Even in a compact country like mine, much of the (physical, social and regulatory) structure of society is based on the availability of transport. For a good many people, public transport cannot satisfy that same transport demand, even if it could be scaled up to meet it in a purely numerical sense. I fear that killing off that availability will have unforeseen consequences.

    This grumpiness thing seems infectious… and especially inappropriate for a post featuring such an uplifting car. Apologies.

  4. More on topic: it really is an interesting microcosm of car design. I can see what they were going for with the original Mobilio, but the design lacks polish (particularly the headlights, although they are rather period-appropriate for Honda). The Spike is a rather neat evolution with, as had been mentioned here, a very rigorously applied styling theme, and the facelifted spike is a watered-down (but still nice enough) version of the same design.

  5. The first thing that occurred to me was that they really do have various Ford Transit / Connect vibes, which is interesting to see. Also interesting is how ‘soft’ the first version’s design is. It really does look like a concept.

    There appears to be a model with slimmer, more vertical headlights, too, which I like as it reminds me of a Ford Fusion. I regularly see what must be personal imports of things like this, so there’s clearly a niche market for them.


    1. The Mobilio in the ad has the same design of lamps as the last Prelude and the Ford Fusion. They wanted to line up the corners of the lamps with shutlines. Neat.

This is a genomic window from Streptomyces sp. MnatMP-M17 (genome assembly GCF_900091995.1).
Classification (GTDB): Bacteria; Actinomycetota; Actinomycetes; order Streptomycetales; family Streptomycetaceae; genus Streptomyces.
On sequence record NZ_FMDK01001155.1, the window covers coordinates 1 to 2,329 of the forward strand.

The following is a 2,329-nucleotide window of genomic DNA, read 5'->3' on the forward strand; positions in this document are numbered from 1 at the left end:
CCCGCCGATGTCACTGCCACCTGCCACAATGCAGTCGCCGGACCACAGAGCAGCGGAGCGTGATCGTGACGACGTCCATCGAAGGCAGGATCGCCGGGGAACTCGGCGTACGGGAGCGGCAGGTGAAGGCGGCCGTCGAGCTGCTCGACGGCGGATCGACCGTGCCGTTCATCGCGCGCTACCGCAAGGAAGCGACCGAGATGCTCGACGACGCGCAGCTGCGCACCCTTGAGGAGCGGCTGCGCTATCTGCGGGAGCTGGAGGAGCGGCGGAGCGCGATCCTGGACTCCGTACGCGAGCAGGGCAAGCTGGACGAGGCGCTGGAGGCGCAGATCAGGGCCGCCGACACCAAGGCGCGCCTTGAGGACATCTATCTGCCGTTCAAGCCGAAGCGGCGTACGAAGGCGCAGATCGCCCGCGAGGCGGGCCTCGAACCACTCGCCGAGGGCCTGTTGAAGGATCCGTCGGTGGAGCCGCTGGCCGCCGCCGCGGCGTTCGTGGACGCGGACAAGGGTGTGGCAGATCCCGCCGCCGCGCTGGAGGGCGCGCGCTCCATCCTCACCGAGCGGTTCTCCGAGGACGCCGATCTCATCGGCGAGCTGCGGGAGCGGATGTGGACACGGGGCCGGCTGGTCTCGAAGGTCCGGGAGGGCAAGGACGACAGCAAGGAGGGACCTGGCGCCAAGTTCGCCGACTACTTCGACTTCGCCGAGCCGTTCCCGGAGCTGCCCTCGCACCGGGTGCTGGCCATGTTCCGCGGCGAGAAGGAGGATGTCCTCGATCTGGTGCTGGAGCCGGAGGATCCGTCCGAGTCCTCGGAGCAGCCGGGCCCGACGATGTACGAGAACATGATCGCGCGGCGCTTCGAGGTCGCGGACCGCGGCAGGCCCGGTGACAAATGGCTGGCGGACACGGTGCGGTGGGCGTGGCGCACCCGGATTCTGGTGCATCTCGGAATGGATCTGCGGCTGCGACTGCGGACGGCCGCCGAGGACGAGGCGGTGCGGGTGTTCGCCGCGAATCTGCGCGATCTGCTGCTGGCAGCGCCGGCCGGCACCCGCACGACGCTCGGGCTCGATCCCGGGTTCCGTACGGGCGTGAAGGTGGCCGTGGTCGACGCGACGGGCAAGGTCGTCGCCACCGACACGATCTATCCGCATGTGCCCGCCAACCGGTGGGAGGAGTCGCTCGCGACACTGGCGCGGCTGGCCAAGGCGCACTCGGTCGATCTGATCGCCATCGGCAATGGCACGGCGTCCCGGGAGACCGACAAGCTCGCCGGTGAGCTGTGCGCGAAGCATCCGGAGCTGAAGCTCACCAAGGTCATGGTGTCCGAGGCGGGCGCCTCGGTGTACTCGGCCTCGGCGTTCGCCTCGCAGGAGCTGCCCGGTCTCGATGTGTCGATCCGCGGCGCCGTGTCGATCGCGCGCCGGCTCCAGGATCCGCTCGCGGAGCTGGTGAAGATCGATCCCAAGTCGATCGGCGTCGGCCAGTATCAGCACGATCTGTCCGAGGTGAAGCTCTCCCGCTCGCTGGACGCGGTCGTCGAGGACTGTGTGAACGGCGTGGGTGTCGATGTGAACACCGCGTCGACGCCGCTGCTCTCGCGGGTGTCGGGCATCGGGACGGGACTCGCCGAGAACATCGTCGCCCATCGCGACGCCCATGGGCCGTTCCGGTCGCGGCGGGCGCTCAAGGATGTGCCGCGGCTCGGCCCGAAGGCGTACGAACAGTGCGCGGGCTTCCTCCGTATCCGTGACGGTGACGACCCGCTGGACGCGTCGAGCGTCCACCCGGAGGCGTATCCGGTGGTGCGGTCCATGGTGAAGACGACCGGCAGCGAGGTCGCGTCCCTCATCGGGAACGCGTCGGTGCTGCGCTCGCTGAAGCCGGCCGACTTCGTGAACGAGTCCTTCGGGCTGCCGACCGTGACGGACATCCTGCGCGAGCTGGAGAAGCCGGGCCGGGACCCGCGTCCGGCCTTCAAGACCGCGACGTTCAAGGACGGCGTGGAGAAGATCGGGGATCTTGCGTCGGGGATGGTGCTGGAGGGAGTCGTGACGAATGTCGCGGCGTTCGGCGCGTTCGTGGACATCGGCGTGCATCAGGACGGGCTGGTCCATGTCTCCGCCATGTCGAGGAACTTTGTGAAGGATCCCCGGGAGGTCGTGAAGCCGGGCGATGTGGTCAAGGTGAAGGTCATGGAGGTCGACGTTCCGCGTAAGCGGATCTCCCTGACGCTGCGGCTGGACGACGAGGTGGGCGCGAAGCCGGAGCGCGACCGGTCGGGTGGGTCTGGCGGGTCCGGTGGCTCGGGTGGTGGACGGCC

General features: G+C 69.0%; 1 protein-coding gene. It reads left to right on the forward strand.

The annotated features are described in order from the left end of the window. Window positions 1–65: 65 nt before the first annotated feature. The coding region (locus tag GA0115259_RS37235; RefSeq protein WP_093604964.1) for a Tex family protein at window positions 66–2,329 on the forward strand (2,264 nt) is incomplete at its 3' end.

2. Here’s a video, including the interior. It all looks very calm and civilized and I like the lack of dividing console in the front.

      In addition to the large shape themes being handled well, there’s some nice detailing, too. I wonder if / suspect that some of these things are toned-down for international markets. If so, it’s a shame.

  6. I’ve recently been doing a deep-dive on these sort of cars (wanting something to transport bikes in and maybe weekend camp.

    The JDM MPV seems such a better thought out proposition than their Euro equivalents, drawing on the same sort of design restraints that apply to the smaller Kei vans/cars. (Honda N-Box, N-Van etc).

    Vertical sides and a 90° Flat back is so much more practical and spacious feeling because the boxiness maximises the space, and clever features like the way the seats fold flat leaving huge spaces big enough for Bikes, Ladders, fridges is just amazing. And being car-based not van based, the ride is rarely ‘agricultural’ by all accounts. Seems this Mobilo is a smaller ‘Jazz/Fit’ sort of size, but there’s a bigger one called the Step WGN which is mining a similar vein at one size up. The 2022 version is suitably boxy – almost retro, but also super-rational and I’d give my hind teeth to get one in the UK.

    So unfussy and boxy – I love it.